Active/Passive Clustering Scenario | SQL Server Performance Forums

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Active/Passive Clustering Scenario

Hello,
In an active/passive clustering scenario when the node1(Active) failsover to node2(secondary)do the sqlserver stop and start and i think the transactions running will
fail but does sqlserver gets restarted. Thanks,
You cannot start a failover cluster automatically using SQL Server. You must use Cluster Administrator in MSCS to automatically start a failover cluster. _________
Satya SKJ
Moderator
SQL-Server-Performance.Com

Not sure I understand the question but yes the cluster will try and start up the sql server service on the second node if it fails on the first node. It’s the same procedure as stopping/starting a single server when it comes to the transaction log, any uncommitted transactions will be rollbacked etc. If the failure was really critical the sql server service might not be able to start on the second node either but it will try.
Argyle, You understood the question correct is that the same in active/active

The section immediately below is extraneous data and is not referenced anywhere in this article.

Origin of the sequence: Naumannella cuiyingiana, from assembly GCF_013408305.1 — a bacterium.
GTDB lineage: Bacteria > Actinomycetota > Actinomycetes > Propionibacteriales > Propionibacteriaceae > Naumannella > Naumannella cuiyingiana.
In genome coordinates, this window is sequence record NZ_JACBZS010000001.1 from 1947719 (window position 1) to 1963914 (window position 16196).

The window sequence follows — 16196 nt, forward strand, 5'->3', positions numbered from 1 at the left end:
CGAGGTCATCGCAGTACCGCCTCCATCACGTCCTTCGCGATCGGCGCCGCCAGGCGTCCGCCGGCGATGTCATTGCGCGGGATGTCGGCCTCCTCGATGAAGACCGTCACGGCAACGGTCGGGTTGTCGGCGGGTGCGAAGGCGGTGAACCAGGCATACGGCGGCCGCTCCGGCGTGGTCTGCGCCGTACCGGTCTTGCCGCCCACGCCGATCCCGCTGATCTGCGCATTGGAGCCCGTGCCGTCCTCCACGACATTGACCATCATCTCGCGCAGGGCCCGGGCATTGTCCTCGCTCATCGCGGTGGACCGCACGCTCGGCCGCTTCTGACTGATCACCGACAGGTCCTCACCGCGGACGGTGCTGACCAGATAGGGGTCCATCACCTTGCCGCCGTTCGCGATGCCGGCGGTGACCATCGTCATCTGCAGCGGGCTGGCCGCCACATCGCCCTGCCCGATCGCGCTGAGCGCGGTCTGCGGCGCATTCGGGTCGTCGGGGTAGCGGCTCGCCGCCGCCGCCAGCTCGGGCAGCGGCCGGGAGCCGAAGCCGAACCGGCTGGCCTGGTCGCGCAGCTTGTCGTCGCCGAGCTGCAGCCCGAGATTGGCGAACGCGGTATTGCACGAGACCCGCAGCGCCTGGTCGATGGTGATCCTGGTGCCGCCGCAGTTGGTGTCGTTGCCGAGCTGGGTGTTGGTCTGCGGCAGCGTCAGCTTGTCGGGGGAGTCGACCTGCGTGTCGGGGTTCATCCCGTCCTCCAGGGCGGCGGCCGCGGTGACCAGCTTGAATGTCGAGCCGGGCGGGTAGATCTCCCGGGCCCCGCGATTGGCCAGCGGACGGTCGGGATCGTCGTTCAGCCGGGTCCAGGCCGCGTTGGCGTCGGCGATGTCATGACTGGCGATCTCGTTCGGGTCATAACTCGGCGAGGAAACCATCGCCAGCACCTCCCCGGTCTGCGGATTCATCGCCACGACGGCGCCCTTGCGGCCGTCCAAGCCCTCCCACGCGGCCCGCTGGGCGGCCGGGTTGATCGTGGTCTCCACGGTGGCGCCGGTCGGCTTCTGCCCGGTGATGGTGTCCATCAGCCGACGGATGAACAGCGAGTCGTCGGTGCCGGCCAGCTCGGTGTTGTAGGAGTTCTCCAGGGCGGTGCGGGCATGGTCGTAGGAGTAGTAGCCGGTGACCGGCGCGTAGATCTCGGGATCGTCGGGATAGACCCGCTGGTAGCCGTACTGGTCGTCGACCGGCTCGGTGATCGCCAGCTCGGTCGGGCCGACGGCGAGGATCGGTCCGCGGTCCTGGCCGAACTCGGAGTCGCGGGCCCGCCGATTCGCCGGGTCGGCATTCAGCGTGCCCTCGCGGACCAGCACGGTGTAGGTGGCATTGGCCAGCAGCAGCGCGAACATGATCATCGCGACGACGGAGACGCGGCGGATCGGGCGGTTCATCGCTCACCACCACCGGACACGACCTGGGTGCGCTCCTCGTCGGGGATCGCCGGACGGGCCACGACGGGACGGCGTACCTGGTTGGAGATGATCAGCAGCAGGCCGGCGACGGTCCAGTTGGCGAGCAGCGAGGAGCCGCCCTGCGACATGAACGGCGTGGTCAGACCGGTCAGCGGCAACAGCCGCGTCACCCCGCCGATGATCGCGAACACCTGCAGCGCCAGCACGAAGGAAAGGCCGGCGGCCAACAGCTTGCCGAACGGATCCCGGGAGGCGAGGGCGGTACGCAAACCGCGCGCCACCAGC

scenario .
Yes it’s same for active/active. Only differences is that you know have one virtual server instance on each node running. If the instance on node 1 fails it will try and start on node 2 and you would have two instances running on node 2. /Argyle
Argyle,
I have a question in the active/active scenario
node1—active
node2–active If node1 fails it failsover to node2 then the node will be running two sqlservers
one of it’s own and the other the failed over sqlserver
am i right.. Thanks,
Yes you are correct. So when running active/active it’s important to make sure that each node has enough resources to support both instances in case of a failover. If node 1 is running with say 2 GB RAM (and using it all) and node 2’s sql instance fails over to it, then the failed over instance will have very little memory to use on node 1 and it will of course have an impact on performance. Same if you have 1 CPU’s in the nodes and each single instance is using say 70% of the CPU. During a failover where you have both instances on the same node, the CPU will not be able to support both instances (combined 140%) without a performance hit. That’s why active/passive scenarios often are more common. You know you have enough resources in each node in case of a failover and you have half the licensing cost (if you use processor licensing). /Argyle
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